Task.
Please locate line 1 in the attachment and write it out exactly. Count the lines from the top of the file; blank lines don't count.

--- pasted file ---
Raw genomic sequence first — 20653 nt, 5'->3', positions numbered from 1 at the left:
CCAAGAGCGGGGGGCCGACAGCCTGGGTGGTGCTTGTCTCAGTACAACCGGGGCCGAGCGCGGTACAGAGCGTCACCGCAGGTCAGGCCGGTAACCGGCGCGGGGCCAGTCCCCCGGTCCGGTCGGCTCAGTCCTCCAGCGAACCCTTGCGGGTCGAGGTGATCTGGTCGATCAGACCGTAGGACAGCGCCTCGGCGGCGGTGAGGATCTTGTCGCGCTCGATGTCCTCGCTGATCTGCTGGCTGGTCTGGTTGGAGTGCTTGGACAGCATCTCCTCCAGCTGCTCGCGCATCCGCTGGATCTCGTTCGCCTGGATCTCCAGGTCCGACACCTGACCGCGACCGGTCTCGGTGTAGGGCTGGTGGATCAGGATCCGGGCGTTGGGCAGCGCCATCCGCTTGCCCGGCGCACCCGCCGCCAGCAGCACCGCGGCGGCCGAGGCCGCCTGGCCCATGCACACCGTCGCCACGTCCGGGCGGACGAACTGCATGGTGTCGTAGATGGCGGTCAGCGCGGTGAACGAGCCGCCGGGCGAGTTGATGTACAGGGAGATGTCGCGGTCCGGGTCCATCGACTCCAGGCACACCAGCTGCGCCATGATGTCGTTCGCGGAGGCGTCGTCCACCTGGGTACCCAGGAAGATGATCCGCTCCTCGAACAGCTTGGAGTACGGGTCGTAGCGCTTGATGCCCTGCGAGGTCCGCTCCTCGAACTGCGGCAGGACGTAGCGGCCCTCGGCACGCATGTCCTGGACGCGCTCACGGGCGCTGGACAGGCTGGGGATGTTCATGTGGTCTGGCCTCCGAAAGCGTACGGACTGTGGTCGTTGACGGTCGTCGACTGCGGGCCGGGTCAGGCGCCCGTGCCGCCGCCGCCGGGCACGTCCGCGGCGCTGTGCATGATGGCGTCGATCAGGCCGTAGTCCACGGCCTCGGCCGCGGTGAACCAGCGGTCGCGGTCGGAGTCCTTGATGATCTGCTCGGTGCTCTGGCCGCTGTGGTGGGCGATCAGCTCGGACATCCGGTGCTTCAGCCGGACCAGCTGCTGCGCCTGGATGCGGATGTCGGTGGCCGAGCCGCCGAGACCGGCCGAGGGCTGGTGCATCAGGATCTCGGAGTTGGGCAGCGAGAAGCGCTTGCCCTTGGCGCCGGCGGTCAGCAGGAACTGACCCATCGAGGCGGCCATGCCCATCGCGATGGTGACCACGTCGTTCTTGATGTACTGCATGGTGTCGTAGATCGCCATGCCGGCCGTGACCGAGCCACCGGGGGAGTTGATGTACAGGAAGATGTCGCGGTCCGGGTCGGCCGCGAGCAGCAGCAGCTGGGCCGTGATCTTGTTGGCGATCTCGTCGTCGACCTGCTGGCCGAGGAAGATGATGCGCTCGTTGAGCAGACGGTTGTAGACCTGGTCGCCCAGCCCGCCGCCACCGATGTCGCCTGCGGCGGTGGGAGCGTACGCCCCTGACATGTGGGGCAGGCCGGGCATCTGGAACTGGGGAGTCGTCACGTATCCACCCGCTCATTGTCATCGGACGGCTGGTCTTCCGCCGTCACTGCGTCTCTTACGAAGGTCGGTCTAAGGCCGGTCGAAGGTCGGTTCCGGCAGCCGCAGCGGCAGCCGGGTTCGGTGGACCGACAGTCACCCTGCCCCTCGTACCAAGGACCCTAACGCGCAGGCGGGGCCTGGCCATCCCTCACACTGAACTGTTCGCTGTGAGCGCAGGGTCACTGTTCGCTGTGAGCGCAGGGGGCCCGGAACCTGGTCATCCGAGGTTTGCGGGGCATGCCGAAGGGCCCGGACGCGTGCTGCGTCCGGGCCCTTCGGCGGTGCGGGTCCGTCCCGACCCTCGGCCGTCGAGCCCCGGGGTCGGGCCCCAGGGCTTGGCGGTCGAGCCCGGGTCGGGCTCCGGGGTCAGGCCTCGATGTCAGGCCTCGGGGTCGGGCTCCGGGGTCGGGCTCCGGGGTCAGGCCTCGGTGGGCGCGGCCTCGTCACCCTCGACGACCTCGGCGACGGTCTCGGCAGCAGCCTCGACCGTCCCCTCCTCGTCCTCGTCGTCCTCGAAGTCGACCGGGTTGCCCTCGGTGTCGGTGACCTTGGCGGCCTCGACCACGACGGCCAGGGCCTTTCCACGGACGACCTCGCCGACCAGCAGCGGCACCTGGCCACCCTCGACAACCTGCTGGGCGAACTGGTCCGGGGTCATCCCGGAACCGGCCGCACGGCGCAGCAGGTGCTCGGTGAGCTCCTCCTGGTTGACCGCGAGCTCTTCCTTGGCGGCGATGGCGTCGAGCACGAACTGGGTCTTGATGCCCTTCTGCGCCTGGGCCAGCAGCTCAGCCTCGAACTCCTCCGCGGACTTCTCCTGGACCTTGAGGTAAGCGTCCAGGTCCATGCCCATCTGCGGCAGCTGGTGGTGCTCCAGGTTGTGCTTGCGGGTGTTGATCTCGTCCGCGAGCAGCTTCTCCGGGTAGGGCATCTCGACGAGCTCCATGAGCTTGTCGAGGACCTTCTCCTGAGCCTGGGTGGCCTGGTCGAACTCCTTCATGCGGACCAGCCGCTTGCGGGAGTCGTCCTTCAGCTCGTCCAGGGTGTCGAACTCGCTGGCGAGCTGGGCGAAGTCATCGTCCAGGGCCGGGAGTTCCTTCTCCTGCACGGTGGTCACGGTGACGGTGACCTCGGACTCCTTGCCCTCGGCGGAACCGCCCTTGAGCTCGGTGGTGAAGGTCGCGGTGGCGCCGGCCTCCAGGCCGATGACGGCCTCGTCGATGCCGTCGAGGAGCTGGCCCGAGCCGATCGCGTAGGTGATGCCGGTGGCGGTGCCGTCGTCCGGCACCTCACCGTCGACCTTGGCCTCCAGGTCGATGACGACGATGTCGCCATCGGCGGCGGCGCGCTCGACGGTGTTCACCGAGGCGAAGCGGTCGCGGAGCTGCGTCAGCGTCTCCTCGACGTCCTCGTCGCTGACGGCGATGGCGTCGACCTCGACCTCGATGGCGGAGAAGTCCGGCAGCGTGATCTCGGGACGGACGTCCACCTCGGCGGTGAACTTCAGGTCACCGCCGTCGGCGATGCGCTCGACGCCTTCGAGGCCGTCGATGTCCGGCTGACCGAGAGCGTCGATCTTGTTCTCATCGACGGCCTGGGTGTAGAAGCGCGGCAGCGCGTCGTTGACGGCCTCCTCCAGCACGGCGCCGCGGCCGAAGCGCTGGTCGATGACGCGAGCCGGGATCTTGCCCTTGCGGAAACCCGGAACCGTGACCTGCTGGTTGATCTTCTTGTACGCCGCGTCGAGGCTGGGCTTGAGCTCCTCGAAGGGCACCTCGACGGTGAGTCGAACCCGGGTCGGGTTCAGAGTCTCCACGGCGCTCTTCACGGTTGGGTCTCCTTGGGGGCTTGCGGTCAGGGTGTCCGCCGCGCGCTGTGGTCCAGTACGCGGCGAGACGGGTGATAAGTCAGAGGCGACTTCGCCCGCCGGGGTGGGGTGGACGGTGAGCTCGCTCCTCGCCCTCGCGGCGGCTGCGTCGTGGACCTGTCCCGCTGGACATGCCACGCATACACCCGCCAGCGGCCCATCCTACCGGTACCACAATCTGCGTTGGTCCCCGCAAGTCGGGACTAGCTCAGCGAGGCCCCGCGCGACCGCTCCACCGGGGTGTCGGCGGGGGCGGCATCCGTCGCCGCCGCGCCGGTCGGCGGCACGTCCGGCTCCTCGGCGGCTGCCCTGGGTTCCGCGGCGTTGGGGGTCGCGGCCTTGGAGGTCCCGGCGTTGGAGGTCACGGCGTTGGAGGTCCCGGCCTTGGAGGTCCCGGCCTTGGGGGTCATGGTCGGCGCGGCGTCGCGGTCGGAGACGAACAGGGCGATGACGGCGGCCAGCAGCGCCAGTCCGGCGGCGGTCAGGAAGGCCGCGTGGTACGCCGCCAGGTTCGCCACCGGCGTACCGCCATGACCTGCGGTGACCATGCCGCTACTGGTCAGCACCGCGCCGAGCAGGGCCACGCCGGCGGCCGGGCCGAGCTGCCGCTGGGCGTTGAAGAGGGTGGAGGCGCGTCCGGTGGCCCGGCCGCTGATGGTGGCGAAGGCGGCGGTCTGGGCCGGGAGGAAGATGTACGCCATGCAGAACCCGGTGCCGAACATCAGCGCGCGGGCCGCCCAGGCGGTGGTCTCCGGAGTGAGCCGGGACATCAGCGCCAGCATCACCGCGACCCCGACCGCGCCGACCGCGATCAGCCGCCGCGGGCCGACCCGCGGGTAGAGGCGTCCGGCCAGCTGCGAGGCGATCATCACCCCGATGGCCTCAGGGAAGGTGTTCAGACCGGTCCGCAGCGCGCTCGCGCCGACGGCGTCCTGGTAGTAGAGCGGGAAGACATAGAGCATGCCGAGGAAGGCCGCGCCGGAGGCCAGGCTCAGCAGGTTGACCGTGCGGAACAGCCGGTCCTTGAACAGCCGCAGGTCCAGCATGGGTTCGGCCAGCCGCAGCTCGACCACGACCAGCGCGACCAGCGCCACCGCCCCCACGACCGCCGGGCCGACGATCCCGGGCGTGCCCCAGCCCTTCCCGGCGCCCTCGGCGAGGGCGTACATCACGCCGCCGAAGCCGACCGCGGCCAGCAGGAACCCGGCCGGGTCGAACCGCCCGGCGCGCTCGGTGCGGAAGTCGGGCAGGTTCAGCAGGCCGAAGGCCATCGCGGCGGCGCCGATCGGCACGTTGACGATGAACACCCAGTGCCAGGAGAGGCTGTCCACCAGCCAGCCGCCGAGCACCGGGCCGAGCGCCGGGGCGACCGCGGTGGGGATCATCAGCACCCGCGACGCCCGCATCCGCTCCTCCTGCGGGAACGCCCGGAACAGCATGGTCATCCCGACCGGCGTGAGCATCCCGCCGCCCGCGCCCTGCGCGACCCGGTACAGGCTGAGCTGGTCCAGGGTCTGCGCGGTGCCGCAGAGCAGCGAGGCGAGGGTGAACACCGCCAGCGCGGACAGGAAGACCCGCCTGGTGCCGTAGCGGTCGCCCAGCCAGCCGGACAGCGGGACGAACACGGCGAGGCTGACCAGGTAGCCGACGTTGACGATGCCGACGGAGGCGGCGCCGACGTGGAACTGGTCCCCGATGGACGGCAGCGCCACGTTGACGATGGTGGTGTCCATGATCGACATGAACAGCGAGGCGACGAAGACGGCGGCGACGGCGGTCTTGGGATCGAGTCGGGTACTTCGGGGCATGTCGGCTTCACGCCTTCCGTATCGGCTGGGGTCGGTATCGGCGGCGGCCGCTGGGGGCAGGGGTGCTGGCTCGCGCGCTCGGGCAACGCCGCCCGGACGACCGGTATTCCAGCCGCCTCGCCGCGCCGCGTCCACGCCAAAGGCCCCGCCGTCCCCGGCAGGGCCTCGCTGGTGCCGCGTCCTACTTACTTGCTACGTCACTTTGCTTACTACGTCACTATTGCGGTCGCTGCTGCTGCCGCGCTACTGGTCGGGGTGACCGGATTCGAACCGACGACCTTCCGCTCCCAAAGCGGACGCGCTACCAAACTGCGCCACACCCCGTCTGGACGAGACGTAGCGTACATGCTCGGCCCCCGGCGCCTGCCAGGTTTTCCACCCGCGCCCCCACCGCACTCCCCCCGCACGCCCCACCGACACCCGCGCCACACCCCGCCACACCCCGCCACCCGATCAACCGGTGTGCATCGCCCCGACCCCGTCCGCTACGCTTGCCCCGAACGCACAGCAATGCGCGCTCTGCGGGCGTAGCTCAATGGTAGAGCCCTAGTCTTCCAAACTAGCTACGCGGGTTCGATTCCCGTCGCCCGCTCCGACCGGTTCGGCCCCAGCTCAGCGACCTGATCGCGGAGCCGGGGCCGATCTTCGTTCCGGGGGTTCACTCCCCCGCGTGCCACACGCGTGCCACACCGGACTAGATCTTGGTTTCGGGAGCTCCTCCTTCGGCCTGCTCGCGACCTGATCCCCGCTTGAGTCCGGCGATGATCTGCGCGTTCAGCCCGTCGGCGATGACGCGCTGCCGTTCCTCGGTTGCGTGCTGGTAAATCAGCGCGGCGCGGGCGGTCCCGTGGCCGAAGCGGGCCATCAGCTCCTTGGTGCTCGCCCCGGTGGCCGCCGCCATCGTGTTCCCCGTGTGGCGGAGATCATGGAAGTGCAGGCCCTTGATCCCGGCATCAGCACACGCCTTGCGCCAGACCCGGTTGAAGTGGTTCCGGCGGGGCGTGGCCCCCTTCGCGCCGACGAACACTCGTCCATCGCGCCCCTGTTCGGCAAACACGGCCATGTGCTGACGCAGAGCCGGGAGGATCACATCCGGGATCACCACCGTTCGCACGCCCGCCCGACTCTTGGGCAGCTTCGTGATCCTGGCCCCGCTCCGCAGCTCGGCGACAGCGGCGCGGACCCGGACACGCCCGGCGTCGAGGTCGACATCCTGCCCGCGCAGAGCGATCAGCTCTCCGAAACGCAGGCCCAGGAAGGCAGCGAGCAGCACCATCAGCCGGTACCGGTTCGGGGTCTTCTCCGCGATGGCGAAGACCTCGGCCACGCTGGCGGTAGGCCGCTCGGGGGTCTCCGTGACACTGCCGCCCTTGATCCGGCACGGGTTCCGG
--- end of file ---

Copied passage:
Raw genomic sequence first — 20653 nt, 5'->3', positions numbered from 1 at the left: